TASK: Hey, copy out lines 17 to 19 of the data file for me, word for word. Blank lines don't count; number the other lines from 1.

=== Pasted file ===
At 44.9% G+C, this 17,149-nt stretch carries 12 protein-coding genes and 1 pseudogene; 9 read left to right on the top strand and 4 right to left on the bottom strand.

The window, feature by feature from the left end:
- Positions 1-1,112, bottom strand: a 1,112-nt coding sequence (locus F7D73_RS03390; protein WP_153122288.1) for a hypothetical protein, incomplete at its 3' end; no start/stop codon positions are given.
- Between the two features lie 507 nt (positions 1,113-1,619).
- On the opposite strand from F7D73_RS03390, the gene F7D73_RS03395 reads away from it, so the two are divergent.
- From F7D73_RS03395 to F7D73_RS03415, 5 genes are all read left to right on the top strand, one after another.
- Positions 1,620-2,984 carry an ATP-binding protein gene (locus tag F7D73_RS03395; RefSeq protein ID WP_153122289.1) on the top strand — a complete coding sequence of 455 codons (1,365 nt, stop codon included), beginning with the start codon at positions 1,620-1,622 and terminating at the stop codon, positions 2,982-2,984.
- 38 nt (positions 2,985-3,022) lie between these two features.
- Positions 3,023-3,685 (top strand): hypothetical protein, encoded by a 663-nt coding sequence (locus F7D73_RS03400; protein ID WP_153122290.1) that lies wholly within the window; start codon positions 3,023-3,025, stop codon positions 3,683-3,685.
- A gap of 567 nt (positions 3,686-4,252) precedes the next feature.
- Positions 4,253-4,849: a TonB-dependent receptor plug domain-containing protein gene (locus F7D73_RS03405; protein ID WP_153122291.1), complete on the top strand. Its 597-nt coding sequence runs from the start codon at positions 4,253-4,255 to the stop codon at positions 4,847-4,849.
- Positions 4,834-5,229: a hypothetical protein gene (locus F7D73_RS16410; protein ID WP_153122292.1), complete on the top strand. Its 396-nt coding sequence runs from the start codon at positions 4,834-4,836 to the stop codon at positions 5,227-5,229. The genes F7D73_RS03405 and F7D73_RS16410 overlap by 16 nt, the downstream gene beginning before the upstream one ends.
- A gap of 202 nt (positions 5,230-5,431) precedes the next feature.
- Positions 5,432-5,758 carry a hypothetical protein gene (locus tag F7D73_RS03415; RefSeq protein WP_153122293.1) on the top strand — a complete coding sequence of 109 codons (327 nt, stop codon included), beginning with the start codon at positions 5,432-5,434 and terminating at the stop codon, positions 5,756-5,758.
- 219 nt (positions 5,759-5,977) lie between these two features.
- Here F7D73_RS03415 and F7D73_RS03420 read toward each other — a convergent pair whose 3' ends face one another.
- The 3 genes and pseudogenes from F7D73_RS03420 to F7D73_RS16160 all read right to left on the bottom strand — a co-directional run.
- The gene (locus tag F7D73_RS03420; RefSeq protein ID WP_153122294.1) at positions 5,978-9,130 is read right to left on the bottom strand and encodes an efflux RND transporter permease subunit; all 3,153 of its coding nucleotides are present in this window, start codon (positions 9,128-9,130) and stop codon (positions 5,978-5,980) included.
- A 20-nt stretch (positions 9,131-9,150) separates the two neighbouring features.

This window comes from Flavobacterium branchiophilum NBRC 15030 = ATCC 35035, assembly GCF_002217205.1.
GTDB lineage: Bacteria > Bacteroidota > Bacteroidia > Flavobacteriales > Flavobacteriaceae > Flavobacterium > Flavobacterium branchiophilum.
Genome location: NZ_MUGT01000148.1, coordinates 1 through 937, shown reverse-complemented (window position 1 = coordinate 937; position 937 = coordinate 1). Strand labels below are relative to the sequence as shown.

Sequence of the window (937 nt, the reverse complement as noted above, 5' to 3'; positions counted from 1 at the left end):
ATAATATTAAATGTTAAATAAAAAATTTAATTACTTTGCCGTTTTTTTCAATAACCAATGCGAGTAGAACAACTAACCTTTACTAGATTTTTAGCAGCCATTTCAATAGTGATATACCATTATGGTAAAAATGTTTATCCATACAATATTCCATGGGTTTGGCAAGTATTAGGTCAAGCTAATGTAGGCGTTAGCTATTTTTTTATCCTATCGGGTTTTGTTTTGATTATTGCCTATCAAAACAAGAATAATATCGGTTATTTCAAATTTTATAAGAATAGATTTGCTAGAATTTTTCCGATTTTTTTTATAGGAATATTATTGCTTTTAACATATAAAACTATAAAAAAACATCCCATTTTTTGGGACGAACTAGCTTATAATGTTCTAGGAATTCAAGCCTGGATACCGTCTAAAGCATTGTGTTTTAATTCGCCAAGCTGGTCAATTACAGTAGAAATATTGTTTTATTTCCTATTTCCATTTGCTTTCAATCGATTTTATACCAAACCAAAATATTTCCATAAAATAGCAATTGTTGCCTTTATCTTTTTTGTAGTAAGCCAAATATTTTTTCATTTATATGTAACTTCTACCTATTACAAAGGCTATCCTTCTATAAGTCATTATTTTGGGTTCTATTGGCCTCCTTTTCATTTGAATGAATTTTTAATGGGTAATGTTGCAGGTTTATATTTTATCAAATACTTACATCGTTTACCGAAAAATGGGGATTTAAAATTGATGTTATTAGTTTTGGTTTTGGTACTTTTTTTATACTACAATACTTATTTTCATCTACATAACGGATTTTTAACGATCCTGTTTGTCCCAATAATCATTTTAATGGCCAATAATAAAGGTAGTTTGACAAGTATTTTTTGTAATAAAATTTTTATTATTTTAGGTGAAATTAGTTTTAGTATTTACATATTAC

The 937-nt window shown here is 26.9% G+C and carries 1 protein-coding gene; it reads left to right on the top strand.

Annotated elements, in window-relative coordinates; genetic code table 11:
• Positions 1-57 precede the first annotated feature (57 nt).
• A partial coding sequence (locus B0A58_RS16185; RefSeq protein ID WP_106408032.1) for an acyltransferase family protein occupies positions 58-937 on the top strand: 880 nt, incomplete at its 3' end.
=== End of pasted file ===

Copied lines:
- The 3 genes and pseudogenes from F7D73_RS03420 to F7D73_RS16160 all read right to left on the bottom strand — a co-directional run.
- The gene (locus tag F7D73_RS03420; RefSeq protein ID WP_153122294.1) at positions 5,978-9,130 is read right to left on the bottom strand and encodes an efflux RND transporter permease subunit; all 3,153 of its coding nucleotides are present in this window, start codon (positions 9,128-9,130) and stop codon (positions 5,978-5,980) included.
- A 20-nt stretch (positions 9,131-9,150) separates the two neighbouring features.